“You won’t love enough to keep going. It’s just too much. I want something easier, someone easier.”

“Love who?” Sarah asked. The morning was grey and slushy outside. Dad hadn’t been home for hours.

Her mother shrugged. There was something cold and calculating behind her eyes that Sarah hadn’t ever noticed before. “Anyone. You won’t love anyone enough to stay through something like this.”

Then, with a glancing kiss on the top of Sarah’s head, her mother was out the door and gone for good. Her dad never mentioned her again. It was the two of them, through thick and thin, from con to con.

Sarah didn’t remember her mother’s name, but she remembered her last words. They were the motto she refused to live by.


She got on the plane in Burbank as Sarah Walker; she stepped off in Bangkok as Nina Paulson, Australian national. Luckily she’d taken cargo planes and puddle-jumpers the whole way, eschewing any true security checks; all her hardware and ammo remained packed and intact.

Thailand was hotter than she remembered.

It took two hitch-hiked rides in the backs of grimy Jeeps, and a brief ride on a donkey to get to the right village. She was the only woman with a gun for miles, and taller than the others by a mile. Everything was thick and heavy with humidity; it weighed on her like the thought of Chuck alone and wounded, sinking into all her pores.

She wondered if he thought she wouldn’t come. Then, she wondered how she let it get that far.

Everything around her was deep green and covered in vines. She passed a lake and could see the steam rising right off of it into the air under the harsh orange sunlight. Wagons and mules passed her, people speaking in a tongue she only knew the basics of; she had practiced the appropriate words on her second flight, however.

It would take more than a language barrier and men with guns to keep her from Chuck.


Sarah couldn’t stop crying.

“I’ve unleashed a monster,” Morgan muttered from behind her. He then muffled a groan.

“Shut up, Grimes,” Casey said flatly.

In the sticky darkness, she sat on the edge of Chuck’s chair and hiccupped through one sob after another. His hands stroked through her grimy hair and across her sweat-and-blood-and dirt-soaked back. She felt flayed open and wiped out, all the frustration and helplessness fissuring through her body.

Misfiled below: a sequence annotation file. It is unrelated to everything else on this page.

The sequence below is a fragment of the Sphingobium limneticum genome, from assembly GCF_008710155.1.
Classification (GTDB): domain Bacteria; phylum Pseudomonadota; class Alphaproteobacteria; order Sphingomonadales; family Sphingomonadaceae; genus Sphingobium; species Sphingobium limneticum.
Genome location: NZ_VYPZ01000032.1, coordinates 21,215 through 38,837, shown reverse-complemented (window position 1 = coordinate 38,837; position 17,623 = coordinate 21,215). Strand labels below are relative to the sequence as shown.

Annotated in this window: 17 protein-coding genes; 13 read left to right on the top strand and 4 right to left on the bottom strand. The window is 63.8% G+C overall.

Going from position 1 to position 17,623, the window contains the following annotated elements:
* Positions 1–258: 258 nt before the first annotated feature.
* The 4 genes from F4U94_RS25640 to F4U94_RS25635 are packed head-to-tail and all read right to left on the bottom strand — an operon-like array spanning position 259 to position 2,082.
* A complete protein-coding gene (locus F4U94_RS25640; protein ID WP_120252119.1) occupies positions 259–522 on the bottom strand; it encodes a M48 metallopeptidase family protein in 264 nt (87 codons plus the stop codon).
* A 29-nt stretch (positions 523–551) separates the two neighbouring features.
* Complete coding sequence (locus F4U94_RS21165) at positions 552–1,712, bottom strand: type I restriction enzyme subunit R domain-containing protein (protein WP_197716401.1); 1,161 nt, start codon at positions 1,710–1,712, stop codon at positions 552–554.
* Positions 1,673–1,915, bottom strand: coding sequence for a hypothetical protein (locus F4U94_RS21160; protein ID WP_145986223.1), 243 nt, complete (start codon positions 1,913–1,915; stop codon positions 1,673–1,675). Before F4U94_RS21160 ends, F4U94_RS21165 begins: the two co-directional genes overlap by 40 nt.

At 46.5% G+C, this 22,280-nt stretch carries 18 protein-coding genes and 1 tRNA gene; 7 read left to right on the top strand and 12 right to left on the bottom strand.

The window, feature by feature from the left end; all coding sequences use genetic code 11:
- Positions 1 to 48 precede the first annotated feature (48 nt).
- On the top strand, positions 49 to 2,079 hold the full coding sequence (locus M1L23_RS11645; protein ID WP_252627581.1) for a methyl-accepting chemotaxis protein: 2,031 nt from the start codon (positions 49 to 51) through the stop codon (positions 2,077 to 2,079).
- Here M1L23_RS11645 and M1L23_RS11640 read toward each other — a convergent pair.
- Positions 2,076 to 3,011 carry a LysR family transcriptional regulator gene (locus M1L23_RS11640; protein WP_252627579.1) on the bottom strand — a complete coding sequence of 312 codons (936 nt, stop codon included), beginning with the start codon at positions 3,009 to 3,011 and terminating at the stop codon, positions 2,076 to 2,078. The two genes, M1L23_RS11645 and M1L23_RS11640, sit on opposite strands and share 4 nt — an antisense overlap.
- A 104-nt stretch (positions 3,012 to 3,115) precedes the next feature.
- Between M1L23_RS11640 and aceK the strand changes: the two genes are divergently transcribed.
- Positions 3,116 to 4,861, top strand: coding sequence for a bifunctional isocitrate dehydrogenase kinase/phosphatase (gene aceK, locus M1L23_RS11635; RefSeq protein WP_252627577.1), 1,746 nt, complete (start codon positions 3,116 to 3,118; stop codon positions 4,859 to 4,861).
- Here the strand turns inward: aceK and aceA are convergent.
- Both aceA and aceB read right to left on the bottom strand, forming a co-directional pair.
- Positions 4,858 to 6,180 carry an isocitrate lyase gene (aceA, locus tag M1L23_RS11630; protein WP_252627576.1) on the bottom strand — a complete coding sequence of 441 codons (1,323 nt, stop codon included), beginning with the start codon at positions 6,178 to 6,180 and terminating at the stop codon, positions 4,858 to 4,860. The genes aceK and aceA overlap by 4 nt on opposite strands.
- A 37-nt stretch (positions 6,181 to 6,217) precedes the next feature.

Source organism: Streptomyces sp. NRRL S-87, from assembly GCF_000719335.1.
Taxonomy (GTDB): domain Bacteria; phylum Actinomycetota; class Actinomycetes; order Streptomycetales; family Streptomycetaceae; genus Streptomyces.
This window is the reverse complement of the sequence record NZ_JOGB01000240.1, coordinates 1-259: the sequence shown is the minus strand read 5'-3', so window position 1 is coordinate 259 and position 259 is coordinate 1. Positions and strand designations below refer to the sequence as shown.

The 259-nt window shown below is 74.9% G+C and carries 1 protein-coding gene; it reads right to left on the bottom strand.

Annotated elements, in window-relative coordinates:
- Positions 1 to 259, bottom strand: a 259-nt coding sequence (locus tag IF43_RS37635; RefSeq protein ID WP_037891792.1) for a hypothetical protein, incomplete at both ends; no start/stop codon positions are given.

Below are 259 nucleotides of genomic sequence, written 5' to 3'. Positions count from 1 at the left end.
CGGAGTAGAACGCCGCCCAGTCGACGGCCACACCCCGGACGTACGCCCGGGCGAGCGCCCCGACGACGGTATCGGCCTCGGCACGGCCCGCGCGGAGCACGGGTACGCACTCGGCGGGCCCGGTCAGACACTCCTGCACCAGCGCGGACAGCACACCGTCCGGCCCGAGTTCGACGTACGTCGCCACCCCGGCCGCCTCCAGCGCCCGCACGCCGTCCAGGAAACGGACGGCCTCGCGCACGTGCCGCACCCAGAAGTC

He was slow around the vowels, unsure, like a child waking from deep sleep. She wasn’t sure she’d ever heard him so vulnerable, and that made her cry even harder.

God, she was crying in front of Casey.

“I’m fine,” she gritted out through her harsh breaths. She looked at him with a glassy gaze. “I’m really fine. Are you all right?”

Slowly he nodded, still with a vague look of being underwater. “I just—yeah. My head is killing me.”

Her nose was running, snot mixing with sweat and blood at the top of her lip. She swiped a scraped hand across her mouth and stood up on shaky legs. The adrenaline powering her through the pain and exhaustion began to wear off.

“We should get out of here,” Casey said from behind them, almost gently. If Casey had a gentle tone, that is.

Nodding, Chuck levered himself up, and promptly floundered back into his chair. “I’m not sure I can,” he said through a clenched jaw.

Immediately she curled her arm across his waist. Morgan was at his other side in an instant, and together, they half-carried, half-stumbled with him through the campground and to the truck Casey had so helpfully confiscated from some meathead in the last village. The pressure of the last few days (the whole month, really) settled on her as she pressed herself close to Chuck. He was shaking in their grasps.

“Chuck. Chuck, it’s okay,” she whispered against his cheek, uncaring if Morgan was listening. “I’m here. I’m always here.”

His hand tightened on her shoulder imperceptibly. Her heart lifted in her chest, pressing rapidly against her ribs.